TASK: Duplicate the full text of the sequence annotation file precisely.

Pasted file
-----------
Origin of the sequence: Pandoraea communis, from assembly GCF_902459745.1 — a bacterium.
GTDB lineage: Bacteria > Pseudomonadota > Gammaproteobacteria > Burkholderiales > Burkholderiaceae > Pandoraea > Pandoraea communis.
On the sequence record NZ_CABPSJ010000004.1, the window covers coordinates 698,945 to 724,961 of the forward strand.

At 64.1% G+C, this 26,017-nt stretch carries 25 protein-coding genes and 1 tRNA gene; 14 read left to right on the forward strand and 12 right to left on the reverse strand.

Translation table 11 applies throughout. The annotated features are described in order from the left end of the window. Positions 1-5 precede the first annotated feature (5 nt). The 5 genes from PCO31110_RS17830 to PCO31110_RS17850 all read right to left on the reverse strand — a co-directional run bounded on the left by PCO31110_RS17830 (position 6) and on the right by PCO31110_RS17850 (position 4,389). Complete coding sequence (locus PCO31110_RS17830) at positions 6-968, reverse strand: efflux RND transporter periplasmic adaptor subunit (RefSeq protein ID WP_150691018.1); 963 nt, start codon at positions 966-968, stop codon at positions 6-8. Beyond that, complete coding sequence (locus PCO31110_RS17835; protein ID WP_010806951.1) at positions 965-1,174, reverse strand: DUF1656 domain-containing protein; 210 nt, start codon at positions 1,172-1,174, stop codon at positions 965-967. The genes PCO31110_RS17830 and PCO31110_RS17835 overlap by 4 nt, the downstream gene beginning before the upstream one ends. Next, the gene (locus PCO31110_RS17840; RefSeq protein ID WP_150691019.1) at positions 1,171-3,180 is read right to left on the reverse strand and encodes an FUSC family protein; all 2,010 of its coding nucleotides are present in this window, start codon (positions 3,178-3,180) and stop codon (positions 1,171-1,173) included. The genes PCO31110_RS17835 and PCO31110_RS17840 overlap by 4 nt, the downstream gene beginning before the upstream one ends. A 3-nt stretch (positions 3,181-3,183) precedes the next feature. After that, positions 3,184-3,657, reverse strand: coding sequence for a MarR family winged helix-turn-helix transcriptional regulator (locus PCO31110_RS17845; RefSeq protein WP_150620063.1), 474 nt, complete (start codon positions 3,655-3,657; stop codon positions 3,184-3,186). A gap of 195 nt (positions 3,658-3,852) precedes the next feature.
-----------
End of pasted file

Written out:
Origin of the sequence: Pandoraea communis, from assembly GCF_902459745.1 — a bacterium.
GTDB lineage: Bacteria > Pseudomonadota > Gammaproteobacteria > Burkholderiales > Burkholderiaceae > Pandoraea > Pandoraea communis.
On the sequence record NZ_CABPSJ010000004.1, the window covers coordinates 698,945 to 724,961 of the forward strand.

At 64.1% G+C, this 26,017-nt stretch carries 25 protein-coding genes and 1 tRNA gene; 14 read left to right on the forward strand and 12 right to left on the reverse strand.

Translation table 11 applies throughout. The annotated features are described in order from the left end of the window. Positions 1-5 precede the first annotated feature (5 nt). The 5 genes from PCO31110_RS17830 to PCO31110_RS17850 all read right to left on the reverse strand — a co-directional run bounded on the left by PCO31110_RS17830 (position 6) and on the right by PCO31110_RS17850 (position 4,389). Complete coding sequence (locus PCO31110_RS17830) at positions 6-968, reverse strand: efflux RND transporter periplasmic adaptor subunit (RefSeq protein ID WP_150691018.1); 963 nt, start codon at positions 966-968, stop codon at positions 6-8. Beyond that, complete coding sequence (locus PCO31110_RS17835; protein ID WP_010806951.1) at positions 965-1,174, reverse strand: DUF1656 domain-containing protein; 210 nt, start codon at positions 1,172-1,174, stop codon at positions 965-967. The genes PCO31110_RS17830 and PCO31110_RS17835 overlap by 4 nt, the downstream gene beginning before the upstream one ends. Next, the gene (locus PCO31110_RS17840; RefSeq protein ID WP_150691019.1) at positions 1,171-3,180 is read right to left on the reverse strand and encodes an FUSC family protein; all 2,010 of its coding nucleotides are present in this window, start codon (positions 3,178-3,180) and stop codon (positions 1,171-1,173) included. The genes PCO31110_RS17835 and PCO31110_RS17840 overlap by 4 nt, the downstream gene beginning before the upstream one ends. A 3-nt stretch (positions 3,181-3,183) precedes the next feature. After that, positions 3,184-3,657, reverse strand: coding sequence for a MarR family winged helix-turn-helix transcriptional regulator (locus PCO31110_RS17845; RefSeq protein WP_150620063.1), 474 nt, complete (start codon positions 3,655-3,657; stop codon positions 3,184-3,186). A gap of 195 nt (positions 3,658-3,852) precedes the next feature.